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are not american values. >> trump did eventually tweet his condolences and chris christie accused hillary clinton. >> this type of discourse is just unwarranted, but it was started by mrs. clinton. >> hillary clinton is a bigot. >> trump beat clinton to the bunch by about 12 hours. >> there has been a steady stream of bigotry coming from clinton foundation and the access to donors as secretary of state. >> we get these new revelations that there are thousands of new things we haven't yet seen. >> the republicans call it pay to play. why are they wrong about that? >> when republicans meet with their donors and supporters, they call it a meeting and when democrats do it, they call it a conflict. >> reporter: the state department said repeatedly the foundation donors did not get
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they want to see more documentation including clinton's calendars, her ske schedules and 15,000 e-mails unearthed by the fbi. >> thank you. dan, joining us now a senior advisor to the romney/ryan campaign in 2012. let's start with the news this morning. the trump campaign announced to spend $10 million in nine states for the new ad called two americas. is it too little, too late? this is a changed election. any normal circumstance, you run against a candidate effectively the third term of obama and public life for three decades. this would be an effective message. late in the process, as you said. and in terms of the ad by about $10 million it's a fraction of what the clinton campaign spent over the last several months. this stage of the presidential campaign is like a world war ii battlefield. it's about mass deployment. mass tv buying. mass field ground operation.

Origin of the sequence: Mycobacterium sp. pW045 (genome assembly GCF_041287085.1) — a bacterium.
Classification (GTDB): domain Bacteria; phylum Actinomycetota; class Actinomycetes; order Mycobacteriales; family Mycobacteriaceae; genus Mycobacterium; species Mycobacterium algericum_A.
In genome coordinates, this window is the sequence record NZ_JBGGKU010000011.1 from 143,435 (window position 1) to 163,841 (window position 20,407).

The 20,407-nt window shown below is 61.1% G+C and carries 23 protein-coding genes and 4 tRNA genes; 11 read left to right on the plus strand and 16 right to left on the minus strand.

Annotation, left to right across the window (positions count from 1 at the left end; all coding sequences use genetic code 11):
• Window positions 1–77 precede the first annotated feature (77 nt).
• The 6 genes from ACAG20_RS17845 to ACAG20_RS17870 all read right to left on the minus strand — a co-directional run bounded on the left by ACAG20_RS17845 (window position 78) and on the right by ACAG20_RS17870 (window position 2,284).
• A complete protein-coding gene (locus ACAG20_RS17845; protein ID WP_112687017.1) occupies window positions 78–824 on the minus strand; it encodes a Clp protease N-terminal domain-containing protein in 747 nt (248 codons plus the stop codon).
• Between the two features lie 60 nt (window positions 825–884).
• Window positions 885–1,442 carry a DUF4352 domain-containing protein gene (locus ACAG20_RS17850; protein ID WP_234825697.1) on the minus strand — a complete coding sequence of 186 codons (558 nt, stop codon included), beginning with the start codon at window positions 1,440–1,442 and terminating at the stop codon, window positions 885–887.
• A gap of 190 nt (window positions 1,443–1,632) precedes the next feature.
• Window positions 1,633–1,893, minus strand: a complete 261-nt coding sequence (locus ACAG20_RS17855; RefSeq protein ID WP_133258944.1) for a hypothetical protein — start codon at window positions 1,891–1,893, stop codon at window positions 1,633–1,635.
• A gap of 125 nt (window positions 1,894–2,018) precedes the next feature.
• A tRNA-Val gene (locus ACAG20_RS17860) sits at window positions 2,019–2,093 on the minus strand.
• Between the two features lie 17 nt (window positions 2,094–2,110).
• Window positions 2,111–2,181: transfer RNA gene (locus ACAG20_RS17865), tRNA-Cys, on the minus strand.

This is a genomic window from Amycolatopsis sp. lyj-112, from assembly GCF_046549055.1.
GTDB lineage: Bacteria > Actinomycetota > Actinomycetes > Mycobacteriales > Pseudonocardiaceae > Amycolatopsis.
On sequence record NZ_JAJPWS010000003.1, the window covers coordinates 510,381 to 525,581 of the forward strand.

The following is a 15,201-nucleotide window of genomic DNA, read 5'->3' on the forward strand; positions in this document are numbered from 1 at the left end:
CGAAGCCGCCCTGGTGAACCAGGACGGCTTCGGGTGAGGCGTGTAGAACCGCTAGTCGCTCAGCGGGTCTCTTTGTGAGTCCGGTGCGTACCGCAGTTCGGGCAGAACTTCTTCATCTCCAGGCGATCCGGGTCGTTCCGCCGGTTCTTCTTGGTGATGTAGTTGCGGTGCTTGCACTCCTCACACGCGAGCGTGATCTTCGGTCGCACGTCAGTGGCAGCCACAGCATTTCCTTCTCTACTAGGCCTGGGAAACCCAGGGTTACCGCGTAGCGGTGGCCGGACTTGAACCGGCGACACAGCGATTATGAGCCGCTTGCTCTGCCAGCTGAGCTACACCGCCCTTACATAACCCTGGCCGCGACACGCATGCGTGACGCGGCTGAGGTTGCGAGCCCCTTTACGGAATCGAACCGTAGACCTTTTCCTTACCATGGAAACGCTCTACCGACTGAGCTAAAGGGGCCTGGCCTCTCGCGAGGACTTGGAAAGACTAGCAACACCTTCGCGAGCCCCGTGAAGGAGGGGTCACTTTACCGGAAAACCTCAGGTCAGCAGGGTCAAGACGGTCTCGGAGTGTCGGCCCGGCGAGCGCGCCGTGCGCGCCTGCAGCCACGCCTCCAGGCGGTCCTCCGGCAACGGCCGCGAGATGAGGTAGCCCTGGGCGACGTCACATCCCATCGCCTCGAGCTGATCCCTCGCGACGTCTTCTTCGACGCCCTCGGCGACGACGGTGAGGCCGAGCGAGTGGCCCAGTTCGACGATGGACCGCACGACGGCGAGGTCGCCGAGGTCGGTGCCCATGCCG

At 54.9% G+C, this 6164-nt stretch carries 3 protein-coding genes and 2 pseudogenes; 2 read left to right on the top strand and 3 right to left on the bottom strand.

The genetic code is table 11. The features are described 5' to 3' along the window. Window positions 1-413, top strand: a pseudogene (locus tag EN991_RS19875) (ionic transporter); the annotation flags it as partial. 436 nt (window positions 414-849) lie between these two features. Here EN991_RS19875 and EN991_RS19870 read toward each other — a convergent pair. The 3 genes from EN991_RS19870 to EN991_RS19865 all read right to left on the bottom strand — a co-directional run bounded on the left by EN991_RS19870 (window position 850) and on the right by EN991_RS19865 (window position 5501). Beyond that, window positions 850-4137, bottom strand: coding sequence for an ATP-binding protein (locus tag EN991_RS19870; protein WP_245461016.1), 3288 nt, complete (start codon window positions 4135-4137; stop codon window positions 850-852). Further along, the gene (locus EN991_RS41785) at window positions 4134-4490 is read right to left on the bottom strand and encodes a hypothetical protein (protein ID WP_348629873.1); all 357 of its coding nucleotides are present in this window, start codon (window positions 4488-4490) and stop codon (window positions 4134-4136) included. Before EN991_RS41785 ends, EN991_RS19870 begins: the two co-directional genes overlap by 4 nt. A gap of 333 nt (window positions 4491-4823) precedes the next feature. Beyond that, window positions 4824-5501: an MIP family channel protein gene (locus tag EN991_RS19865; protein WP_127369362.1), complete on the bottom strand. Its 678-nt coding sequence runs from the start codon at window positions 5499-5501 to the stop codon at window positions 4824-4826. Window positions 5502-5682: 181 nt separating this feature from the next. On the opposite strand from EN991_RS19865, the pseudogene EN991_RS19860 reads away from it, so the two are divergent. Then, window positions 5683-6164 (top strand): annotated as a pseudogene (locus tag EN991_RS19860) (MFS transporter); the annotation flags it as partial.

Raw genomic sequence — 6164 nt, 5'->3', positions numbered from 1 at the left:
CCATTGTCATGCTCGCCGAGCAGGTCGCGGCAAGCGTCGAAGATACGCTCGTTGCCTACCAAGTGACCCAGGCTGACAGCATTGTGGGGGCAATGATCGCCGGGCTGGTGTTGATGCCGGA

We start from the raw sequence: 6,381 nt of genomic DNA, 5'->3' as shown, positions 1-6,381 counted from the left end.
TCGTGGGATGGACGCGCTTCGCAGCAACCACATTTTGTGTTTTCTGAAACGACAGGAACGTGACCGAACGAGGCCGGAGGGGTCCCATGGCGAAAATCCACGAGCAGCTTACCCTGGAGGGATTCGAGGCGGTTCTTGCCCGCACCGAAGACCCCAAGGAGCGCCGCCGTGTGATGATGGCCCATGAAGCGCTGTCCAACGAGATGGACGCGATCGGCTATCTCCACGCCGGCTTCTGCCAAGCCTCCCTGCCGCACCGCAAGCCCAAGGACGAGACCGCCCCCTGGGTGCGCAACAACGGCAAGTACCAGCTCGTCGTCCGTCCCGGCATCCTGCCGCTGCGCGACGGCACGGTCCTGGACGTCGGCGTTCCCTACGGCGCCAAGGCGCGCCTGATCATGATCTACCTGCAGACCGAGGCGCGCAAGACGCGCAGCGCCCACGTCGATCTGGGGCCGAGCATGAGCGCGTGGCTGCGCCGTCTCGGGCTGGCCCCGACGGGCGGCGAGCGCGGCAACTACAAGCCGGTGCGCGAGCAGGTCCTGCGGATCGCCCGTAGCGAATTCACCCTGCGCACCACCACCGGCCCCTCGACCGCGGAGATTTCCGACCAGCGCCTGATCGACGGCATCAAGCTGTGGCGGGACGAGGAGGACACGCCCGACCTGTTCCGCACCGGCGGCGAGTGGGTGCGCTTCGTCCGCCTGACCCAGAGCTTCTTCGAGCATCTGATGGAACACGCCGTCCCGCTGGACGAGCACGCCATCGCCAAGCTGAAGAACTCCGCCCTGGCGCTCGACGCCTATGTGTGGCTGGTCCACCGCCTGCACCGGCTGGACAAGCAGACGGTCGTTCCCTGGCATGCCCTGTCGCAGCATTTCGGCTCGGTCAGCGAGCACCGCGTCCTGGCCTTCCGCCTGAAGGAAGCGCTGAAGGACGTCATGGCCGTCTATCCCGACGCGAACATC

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like a little drip. >> also a debate about mass deportation in this campaign. and donald trump saying he's going to finally give this major speech on wednesday. >> right. >> supposedly clarifying. isn't this muddling bringing more attention to a divisive issue for someone trying to gain hispanic voters? >> absolutely. i don't think they believe they're actually going to reach a significant amount of latino voters but trying to reach white educated suburban middle upper middle class suburbs where they're suffering and republicans can't win without those voters. they try to calm them saying we're not as crazy and xenophobic are saying we are but just this uncertainty about the position where you show earlier, his surrogates on tv all over the weekend. no two of them said the same thing about the immigration plan. just speaks to the strains of not having a real presidential campaign. when you have that, you have surrogates, roll out policy,